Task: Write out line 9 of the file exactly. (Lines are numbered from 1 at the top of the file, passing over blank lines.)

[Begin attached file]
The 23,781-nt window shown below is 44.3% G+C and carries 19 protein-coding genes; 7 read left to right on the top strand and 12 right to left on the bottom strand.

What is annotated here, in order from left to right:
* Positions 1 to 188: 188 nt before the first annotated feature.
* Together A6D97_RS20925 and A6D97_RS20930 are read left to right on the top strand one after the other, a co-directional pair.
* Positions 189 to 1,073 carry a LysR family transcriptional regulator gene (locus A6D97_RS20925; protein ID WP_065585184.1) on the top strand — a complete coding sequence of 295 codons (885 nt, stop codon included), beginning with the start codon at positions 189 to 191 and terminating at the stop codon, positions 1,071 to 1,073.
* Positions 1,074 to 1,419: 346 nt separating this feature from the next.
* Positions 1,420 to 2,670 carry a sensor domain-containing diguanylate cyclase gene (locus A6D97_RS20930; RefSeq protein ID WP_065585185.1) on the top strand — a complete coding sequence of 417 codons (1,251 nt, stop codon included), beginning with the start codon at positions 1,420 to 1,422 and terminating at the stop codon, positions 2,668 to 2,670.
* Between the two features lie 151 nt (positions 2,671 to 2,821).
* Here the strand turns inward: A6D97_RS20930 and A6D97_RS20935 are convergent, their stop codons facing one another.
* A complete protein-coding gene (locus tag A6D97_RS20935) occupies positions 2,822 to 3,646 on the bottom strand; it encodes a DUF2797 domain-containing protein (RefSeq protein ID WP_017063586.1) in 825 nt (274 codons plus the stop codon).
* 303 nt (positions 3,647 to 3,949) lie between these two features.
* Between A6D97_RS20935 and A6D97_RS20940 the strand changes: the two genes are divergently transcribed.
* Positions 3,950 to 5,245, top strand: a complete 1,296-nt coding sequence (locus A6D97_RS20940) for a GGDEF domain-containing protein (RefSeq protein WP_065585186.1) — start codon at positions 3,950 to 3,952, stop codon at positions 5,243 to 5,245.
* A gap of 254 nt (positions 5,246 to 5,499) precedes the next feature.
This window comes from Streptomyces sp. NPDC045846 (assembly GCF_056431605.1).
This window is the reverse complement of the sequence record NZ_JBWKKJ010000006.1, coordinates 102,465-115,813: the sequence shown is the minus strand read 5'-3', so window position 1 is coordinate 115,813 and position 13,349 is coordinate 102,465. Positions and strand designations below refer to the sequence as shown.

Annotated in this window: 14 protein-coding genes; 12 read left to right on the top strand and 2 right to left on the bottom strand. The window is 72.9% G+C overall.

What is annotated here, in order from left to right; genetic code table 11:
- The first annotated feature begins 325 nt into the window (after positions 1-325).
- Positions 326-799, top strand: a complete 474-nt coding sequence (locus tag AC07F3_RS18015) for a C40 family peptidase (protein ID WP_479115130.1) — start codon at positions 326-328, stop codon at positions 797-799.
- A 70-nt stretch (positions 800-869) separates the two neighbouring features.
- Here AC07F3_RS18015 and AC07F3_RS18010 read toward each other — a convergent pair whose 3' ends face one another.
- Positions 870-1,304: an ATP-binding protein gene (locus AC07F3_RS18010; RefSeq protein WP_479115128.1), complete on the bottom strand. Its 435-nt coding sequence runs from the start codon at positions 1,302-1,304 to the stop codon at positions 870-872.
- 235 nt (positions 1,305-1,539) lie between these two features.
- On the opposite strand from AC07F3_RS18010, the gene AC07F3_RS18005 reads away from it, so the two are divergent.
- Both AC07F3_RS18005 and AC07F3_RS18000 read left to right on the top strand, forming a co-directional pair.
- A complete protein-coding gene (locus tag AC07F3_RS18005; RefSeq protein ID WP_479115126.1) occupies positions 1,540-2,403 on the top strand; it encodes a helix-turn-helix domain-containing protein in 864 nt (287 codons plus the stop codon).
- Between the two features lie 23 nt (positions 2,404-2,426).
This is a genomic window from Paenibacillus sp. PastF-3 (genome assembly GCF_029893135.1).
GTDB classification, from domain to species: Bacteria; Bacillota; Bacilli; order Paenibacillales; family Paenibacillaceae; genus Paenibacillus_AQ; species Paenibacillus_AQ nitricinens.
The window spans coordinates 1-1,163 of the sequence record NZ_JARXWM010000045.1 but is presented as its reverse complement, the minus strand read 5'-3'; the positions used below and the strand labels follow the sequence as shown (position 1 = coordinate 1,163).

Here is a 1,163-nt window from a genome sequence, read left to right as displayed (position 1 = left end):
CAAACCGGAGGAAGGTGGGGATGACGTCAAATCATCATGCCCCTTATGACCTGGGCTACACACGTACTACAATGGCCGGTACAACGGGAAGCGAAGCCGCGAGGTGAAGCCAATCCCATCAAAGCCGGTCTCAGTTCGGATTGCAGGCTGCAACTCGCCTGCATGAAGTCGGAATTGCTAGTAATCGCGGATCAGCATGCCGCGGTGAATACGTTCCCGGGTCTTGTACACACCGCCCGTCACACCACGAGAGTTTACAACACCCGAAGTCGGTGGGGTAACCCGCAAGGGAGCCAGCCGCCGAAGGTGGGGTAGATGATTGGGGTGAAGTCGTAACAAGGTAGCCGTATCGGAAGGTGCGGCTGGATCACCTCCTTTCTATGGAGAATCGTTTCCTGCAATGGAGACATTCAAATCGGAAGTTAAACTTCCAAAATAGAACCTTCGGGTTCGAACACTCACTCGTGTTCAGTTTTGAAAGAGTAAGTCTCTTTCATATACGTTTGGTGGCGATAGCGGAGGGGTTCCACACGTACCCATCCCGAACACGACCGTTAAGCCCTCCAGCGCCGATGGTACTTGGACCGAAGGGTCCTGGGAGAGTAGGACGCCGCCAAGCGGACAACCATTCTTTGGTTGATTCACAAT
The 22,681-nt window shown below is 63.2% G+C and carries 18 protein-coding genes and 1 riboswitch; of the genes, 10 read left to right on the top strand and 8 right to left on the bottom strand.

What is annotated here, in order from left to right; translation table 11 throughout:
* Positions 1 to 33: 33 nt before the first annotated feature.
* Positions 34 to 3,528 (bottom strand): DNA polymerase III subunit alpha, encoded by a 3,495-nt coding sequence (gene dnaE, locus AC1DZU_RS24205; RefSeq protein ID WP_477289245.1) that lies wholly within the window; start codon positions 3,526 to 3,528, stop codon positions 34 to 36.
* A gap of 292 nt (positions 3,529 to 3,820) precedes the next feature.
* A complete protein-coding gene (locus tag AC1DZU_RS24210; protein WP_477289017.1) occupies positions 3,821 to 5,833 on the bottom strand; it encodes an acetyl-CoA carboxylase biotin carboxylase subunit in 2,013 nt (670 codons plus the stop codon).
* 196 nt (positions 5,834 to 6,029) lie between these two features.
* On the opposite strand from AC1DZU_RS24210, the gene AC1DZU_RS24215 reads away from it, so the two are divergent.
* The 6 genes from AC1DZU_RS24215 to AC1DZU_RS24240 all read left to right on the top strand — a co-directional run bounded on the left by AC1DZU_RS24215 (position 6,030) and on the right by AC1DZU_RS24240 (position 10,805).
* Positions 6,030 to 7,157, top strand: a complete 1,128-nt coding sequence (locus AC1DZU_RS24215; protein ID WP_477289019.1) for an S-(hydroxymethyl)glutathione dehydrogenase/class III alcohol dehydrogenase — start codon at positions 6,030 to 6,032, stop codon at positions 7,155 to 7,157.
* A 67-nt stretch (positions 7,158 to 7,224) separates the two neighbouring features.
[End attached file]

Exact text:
* Here the strand turns inward: A6D97_RS20930 and A6D97_RS20935 are convergent, their stop codons facing one another.